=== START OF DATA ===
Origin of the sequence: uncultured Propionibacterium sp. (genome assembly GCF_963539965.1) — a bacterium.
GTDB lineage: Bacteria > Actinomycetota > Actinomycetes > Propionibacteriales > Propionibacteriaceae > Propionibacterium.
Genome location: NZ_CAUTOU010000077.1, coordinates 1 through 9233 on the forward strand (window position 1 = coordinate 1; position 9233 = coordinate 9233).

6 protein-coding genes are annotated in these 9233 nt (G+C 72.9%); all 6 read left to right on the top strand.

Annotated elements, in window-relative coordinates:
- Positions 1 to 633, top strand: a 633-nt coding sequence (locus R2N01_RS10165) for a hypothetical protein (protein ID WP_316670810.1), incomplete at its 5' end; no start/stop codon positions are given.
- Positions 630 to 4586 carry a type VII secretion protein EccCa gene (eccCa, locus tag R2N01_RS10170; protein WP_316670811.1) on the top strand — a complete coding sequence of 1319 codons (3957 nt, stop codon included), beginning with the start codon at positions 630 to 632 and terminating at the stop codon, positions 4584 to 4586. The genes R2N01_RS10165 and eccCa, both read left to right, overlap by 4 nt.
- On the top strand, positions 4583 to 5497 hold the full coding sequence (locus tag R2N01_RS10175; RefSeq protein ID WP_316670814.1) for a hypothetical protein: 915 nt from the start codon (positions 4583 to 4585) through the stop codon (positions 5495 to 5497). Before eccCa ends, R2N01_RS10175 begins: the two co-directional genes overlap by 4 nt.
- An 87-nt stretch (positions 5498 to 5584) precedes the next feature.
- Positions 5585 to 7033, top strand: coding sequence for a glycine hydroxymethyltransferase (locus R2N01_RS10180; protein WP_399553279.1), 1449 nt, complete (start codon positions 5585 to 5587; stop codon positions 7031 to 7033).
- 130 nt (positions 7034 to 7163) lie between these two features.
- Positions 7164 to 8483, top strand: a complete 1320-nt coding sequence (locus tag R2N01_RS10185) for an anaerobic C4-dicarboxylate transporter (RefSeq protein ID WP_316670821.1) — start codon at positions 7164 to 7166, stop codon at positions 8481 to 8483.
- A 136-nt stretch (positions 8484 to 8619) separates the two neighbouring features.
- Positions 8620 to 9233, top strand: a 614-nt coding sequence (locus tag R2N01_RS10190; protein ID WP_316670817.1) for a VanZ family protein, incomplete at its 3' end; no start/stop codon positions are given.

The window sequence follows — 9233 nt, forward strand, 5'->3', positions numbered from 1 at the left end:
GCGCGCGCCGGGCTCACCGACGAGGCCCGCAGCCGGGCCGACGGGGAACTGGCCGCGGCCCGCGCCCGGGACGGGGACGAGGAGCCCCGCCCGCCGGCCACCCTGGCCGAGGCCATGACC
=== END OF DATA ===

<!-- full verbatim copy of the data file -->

Origin of the sequence: uncultured Propionibacterium sp. (genome assembly GCF_963539965.1) — a bacterium.
GTDB lineage: Bacteria > Actinomycetota > Actinomycetes > Propionibacteriales > Propionibacteriaceae > Propionibacterium.
Genome location: NZ_CAUTOU010000077.1, coordinates 1 through 9233 on the forward strand (window position 1 = coordinate 1; position 9233 = coordinate 9233).

6 protein-coding genes are annotated in these 9233 nt (G+C 72.9%); all 6 read left to right on the top strand.

Annotated elements, in window-relative coordinates:
- Positions 1 to 633, top strand: a 633-nt coding sequence (locus R2N01_RS10165) for a hypothetical protein (protein ID WP_316670810.1), incomplete at its 5' end; no start/stop codon positions are given.
- Positions 630 to 4586 carry a type VII secretion protein EccCa gene (eccCa, locus tag R2N01_RS10170; protein WP_316670811.1) on the top strand — a complete coding sequence of 1319 codons (3957 nt, stop codon included), beginning with the start codon at positions 630 to 632 and terminating at the stop codon, positions 4584 to 4586. The genes R2N01_RS10165 and eccCa, both read left to right, overlap by 4 nt.
- On the top strand, positions 4583 to 5497 hold the full coding sequence (locus tag R2N01_RS10175; RefSeq protein ID WP_316670814.1) for a hypothetical protein: 915 nt from the start codon (positions 4583 to 4585) through the stop codon (positions 5495 to 5497). Before eccCa ends, R2N01_RS10175 begins: the two co-directional genes overlap by 4 nt.
- An 87-nt stretch (positions 5498 to 5584) precedes the next feature.
- Positions 5585 to 7033, top strand: coding sequence for a glycine hydroxymethyltransferase (locus R2N01_RS10180; protein WP_399553279.1), 1449 nt, complete (start codon positions 5585 to 5587; stop codon positions 7031 to 7033).
- 130 nt (positions 7034 to 7163) lie between these two features.
- Positions 7164 to 8483, top strand: a complete 1320-nt coding sequence (locus tag R2N01_RS10185) for an anaerobic C4-dicarboxylate transporter (RefSeq protein ID WP_316670821.1) — start codon at positions 7164 to 7166, stop codon at positions 8481 to 8483.
- A 136-nt stretch (positions 8484 to 8619) separates the two neighbouring features.
- Positions 8620 to 9233, top strand: a 614-nt coding sequence (locus tag R2N01_RS10190; protein ID WP_316670817.1) for a VanZ family protein, incomplete at its 3' end; no start/stop codon positions are given.

The window sequence follows — 9233 nt, forward strand, 5'->3', positions numbered from 1 at the left end:
GCGCGCGCCGGGCTCACCGACGAGGCCCGCAGCCGGGCCGACGGGGAACTGGCCGCGGCCCGCGCCCGGGACGGGGACGAGGAGCCCCGCCCGCCGGCCACCCTGGCCGAGGCCATGACC